But these whispers are lies, and though they may flit about internally, they have not made their permanent home in Chris Smith. In his mind, they are vagrants who can be fought against, evicted, and triumphed over.

Part of Chris’ fight against that entropy is faith.

“My faith is who I am,” he says, a surrounding mechanism that must be met by the individual drive and work. Without it, no progress can be made. Of course, desire does not always translate to manifestation. There is the simple truth that even with an ironclad determination and unlimited resources, some abilities simply may not return to the level they were at before injury.

Nevertheless, the will is always present, coupled with the potential, the theoretical. For Chris, he has been told that his type of injury allows the potential for him to walk again. Chris takes great hope in this possibility.

“Faith without works is dead,” reflects Chris.

Part of this work is in seeking a path forward with the guidance of others and building a support system of peers. It is in meeting with mentors and coaches such as QLI Life Path Specialist Chad Arnold that he can bolster himself and build that confidence and fight as Chad himself treads a similar path.

“It’s all about just having these frank conversations with each other,” says Chad. “Figuring out what is going to work and not going to work, and learning a little bit from the reality that I and other mentors have experienced.” Chad works through cultivating courage, and in Chris’ case, weaving his determined spirituality throughout everything he does. Through those discussions with Chad, doubts and fear were instead replaced by assurance and understanding.

At QLI, every client’s program is built around their center and metaphysical core—their interests and passions, their ideals, and their hopes. The competitor inside Chris, his center and core, never left but needed the support and encouragement his program and the team members involved provided to coax it back to the front.

Early on, when it came to interacting again with his family—his wife Billie, daughter Sheena, and son Brian—and his community from Notre Dame, the NFL, and City Center Church, Chris worried about the perception these individuals would have on who he was post-injury.

In his daily physical therapy sessions with Connor or exercise assistant Hector Alamillo-Fernandez, the tone is relaxed, and one might mistake it at first for being just another casual workout, but it is this way because it’s a testament to the rapport they have established with one another and the fact that Chris’ goals are crystal clear. Because of the tremendous consistency, work, and encouragement, any potential fear is exchanged instead for excitement at the prospect of not only moving past goals or expectations but leaving them spinning in the dust.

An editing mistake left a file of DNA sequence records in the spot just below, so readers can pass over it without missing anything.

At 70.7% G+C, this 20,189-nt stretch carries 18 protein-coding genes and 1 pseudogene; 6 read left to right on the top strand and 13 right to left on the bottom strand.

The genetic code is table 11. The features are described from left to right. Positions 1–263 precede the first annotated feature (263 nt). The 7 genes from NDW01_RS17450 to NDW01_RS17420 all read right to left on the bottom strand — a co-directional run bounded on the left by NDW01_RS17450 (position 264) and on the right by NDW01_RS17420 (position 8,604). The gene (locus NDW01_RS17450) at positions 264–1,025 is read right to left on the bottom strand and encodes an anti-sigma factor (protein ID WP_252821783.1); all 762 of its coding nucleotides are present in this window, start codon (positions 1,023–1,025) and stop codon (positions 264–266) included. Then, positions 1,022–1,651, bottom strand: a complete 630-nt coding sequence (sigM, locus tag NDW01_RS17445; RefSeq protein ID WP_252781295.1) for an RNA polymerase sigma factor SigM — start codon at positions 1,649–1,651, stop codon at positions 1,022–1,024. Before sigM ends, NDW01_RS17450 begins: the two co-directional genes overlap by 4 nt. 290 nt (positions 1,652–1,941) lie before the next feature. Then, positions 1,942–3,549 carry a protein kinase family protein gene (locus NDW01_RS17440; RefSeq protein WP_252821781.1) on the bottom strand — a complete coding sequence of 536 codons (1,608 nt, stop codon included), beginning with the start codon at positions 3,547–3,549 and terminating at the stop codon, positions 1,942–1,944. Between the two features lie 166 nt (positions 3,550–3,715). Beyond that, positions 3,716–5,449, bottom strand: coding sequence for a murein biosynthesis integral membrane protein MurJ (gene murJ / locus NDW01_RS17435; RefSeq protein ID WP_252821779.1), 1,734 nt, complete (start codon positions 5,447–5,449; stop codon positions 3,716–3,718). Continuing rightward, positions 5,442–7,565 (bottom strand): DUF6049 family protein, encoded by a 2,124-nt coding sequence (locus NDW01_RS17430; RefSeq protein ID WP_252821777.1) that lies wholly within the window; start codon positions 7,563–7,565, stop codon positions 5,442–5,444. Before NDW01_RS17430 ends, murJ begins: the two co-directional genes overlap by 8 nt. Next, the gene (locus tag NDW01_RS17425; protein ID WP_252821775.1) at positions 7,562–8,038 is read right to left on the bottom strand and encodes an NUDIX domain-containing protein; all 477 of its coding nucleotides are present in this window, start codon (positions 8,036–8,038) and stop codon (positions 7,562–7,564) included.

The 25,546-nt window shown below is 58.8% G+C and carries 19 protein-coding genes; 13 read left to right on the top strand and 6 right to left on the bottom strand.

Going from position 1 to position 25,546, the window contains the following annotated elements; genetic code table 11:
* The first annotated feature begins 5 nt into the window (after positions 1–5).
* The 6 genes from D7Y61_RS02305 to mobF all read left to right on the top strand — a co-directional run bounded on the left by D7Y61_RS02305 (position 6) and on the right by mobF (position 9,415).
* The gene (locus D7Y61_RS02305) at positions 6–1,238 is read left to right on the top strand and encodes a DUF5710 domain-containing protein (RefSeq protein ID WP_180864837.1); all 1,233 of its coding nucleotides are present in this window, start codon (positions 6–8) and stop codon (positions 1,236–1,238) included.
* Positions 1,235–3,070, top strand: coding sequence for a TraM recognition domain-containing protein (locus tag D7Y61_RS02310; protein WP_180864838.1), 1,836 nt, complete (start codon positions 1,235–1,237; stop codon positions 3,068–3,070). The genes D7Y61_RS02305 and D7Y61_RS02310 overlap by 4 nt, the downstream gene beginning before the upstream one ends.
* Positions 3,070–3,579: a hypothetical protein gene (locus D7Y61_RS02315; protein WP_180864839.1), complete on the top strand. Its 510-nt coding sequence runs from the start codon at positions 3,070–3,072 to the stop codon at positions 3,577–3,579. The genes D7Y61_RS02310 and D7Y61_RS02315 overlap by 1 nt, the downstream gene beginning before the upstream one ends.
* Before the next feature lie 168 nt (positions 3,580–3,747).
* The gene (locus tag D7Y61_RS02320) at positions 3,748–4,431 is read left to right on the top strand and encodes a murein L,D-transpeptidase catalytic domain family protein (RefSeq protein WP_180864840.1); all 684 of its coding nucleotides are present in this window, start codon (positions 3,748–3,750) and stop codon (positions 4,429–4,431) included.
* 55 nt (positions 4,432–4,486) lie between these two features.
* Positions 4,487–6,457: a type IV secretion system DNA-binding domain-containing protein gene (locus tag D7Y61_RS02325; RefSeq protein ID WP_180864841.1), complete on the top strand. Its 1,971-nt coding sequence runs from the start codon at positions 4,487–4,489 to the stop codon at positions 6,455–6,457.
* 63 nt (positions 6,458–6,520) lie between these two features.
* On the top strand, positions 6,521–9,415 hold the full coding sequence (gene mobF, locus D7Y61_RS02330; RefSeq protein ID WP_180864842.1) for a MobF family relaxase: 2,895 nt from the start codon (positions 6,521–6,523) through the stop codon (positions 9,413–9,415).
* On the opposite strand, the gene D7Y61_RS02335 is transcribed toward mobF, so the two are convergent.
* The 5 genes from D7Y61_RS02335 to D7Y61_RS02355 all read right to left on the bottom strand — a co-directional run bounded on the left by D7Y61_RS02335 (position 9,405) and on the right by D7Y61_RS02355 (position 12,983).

“Within Chris,” says Connor, “is the mindset of a true competitor, and we’ve worked together to harness that through his physical therapy and recovery.” This could be seen in the ways they approached the Total Gym machine, with metric goals always top of mind—setting the number at a low reachable amount to begin, then increasing intensity slowly over time, just as athletes in training would do.

One of the new realities for Chris to face is the necessity of applying assistive technology in aspects of his life and daily routines where it wasn’t needed before. “Through my work with Chris,” says occupational therapist and assistive technology specialist Olivia Ollis, “he learned to successfully navigate phone applications through voice commands, open doors, and operate household appliances through other voice-activated controls and features.” It is an empowering experience, one in which Chris, through Olivia’s guidance, launched himself.

Chris is now himself a mentor for other clients at QLI. Through open and honest conversations, Chris gives back what he was given by showing that the person he knew he was had never left. Then, in directing the renewed mindset and pairing it with the discipline he has fostered throughout his life in sports and business, he pours all his energies and focus into all sessions and therapies.

Chris is here and the arena is too. He enters it and takes command of his destiny. “It will be my faith that will see me through this,” Chris confidently states. “I’m extremely encouraged with where I’m at and where I’m going. This is a fight that is greater than me, higher than me, but I’m a partner in it all the way.”